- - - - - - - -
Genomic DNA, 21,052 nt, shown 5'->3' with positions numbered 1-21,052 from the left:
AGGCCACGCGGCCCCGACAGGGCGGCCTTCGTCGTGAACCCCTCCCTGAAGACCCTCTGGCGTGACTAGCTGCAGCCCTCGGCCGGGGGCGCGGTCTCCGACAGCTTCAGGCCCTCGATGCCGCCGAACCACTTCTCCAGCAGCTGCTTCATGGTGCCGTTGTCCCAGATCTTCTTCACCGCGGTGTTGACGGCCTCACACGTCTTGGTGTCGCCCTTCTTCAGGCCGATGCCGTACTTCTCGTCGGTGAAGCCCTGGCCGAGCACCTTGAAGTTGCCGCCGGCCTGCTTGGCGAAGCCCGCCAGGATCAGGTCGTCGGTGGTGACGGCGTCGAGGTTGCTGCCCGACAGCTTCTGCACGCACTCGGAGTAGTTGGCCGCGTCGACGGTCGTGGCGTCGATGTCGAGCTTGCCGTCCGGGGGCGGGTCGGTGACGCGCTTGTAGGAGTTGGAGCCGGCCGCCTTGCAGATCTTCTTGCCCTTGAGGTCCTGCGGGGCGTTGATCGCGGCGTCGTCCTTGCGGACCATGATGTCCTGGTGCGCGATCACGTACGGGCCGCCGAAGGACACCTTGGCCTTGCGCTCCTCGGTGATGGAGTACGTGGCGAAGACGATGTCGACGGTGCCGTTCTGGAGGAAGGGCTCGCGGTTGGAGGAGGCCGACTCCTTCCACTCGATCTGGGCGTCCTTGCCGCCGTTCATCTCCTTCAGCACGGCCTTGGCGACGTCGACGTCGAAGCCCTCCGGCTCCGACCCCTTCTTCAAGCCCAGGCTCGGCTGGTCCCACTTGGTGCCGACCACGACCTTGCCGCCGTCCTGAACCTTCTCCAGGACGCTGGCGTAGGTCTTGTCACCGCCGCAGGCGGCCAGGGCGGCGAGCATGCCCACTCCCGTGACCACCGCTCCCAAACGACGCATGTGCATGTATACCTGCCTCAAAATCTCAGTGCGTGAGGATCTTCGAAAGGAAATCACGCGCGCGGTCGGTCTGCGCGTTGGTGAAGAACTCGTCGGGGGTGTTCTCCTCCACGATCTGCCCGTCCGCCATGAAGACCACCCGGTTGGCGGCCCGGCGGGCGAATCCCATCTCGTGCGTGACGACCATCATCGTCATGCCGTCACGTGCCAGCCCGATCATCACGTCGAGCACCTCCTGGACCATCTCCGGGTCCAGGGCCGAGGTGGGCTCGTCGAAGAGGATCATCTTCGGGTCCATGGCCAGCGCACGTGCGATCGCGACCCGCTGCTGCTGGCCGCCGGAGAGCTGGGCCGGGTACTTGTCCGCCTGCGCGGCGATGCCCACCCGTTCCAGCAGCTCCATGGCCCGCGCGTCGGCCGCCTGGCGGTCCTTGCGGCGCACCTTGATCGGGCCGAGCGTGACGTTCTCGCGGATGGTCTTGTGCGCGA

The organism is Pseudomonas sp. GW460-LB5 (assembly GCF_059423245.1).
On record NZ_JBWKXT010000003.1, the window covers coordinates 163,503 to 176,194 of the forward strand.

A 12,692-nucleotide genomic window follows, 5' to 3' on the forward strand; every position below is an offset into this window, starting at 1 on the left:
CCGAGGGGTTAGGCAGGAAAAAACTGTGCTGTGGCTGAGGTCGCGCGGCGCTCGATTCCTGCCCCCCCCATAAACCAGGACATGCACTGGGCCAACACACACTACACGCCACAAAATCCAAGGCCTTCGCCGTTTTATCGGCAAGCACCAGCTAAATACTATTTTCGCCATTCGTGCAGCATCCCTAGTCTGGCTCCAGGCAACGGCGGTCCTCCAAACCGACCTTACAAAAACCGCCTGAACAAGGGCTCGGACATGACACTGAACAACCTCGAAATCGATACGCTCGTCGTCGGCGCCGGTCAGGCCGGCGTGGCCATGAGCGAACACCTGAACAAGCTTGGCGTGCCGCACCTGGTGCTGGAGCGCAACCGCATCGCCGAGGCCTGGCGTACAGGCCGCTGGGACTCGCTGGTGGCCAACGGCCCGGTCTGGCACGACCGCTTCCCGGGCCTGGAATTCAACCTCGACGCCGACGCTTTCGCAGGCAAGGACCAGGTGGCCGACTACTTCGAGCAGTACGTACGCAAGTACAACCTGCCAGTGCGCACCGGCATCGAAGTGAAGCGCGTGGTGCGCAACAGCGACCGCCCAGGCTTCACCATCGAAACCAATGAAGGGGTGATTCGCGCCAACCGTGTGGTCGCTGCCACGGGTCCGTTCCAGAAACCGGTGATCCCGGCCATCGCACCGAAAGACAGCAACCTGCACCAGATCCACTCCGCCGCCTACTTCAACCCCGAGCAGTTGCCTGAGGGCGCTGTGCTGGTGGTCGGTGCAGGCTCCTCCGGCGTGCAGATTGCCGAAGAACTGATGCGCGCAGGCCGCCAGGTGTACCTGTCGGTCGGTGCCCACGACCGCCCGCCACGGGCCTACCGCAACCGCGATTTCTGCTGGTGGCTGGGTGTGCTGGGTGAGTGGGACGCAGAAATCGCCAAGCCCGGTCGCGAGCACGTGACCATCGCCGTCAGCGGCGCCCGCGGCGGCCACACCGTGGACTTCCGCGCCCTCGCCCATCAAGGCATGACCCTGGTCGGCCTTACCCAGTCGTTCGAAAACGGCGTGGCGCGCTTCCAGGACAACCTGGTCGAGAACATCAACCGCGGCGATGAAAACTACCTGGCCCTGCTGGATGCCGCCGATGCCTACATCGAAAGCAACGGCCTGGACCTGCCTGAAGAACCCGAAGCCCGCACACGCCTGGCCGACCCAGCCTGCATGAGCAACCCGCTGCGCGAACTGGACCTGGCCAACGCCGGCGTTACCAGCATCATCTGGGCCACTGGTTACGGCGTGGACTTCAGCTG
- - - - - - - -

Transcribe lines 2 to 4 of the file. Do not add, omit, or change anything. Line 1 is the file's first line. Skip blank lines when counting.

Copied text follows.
AGGCCACGCGGCCCCGACAGGGCGGCCTTCGTCGTGAACCCCTCCCTGAAGACCCTCTGGCGTGACTAGCTGCAGCCCTCGGCCGGGGGCGCGGTCTCCGACAGCTTCAGGCCCTCGATGCCGCCGAACCACTTCTCCAGCAGCTGCTTCATGGTGCCGTTGTCCCAGATCTTCTTCACCGCGGTGTTGACGGCCTCACACGTCTTGGTGTCGCCCTTCTTCAGGCCGATGCCGTACTTCTCGTCGGTGAAGCCCTGGCCGAGCACCTTGAAGTTGCCGCCGGCCTGCTTGGCGAAGCCCGCCAGGATCAGGTCGTCGGTGGTGACGGCGTCGAGGTTGCTGCCCGACAGCTTCTGCACGCACTCGGAGTAGTTGGCCGCGTCGACGGTCGTGGCGTCGATGTCGAGCTTGCCGTCCGGGGGCGGGTCGGTGACGCGCTTGTAGGAGTTGGAGCCGGCCGCCTTGCAGATCTTCTTGCCCTTGAGGTCCTGCGGGGCGTTGATCGCGGCGTCGTCCTTGCGGACCATGATGTCCTGGTGCGCGATCACGTACGGGCCGCCGAAGGACACCTTGGCCTTGCGCTCCTCGGTGATGGAGTACGTGGCGAAGACGATGTCGACGGTGCCGTTCTGGAGGAAGGGCTCGCGGTTGGAGGAGGCCGACTCCTTCCACTCGATCTGGGCGTCCTTGCCGCCGTTCATCTCCTTCAGCACGGCCTTGGCGACGTCGACGTCGAAGCCCTCCGGCTCCGACCCCTTCTTCAAGCCCAGGCTCGGCTGGTCCCACTTGGTGCCGACCACGACCTTGCCGCCGTCCTGAACCTTCTCCAGGACGCTGGCGTAGGTCTTGTCACCGCCGCAGGCGGCCAGGGCGGCGAGCATGCCCACTCCCGTGACCACCGCTCCCAAACGACGCATGTGCATGTATACCTGCCTCAAAATCTCAGTGCGTGAGGATCTTCGAAAGGAAATCACGCGCGCGGTCGGTCTGCGCGTTGGTGAAGAACTCGTCGGGGGTGTTCTCCTCCACGATCTGCCCGTCCGCCATGAAGACCACCCGGTTGGCGGCCCGGCGGGCGAATCCCATCTCGTGCGTGACGACCATCATCGTCATGCCGTCACGTGCCAGCCCGATCATCACGTCGAGCACCTCCTGGACCATCTCCGGGTCCAGGGCCGAGGTGGGCTCGTCGAAGAGGATCATCTTCGGGTCCATGGCCAGCGCACGTGCGATCGCGACCCGCTGCTGCTGGCCGCCGGAGAGCTGGGCCGGGTACTTGTCCGCCTGCGCGGCGATGCCCACCCGTTCCAGCAGCTCCATGGCCCGCGCGTCGGCCGCCTGGCGGTCCTTGCGGCGCACCTTGATCGGGCCGAGCGTGACGTTCTCGCGGATGGTCTTGTGCGCGA

The organism is Pseudomonas sp. GW460-LB5 (assembly GCF_059423245.1).
On record NZ_JBWKXT010000003.1, the window covers coordinates 163,503 to 176,194 of the forward strand.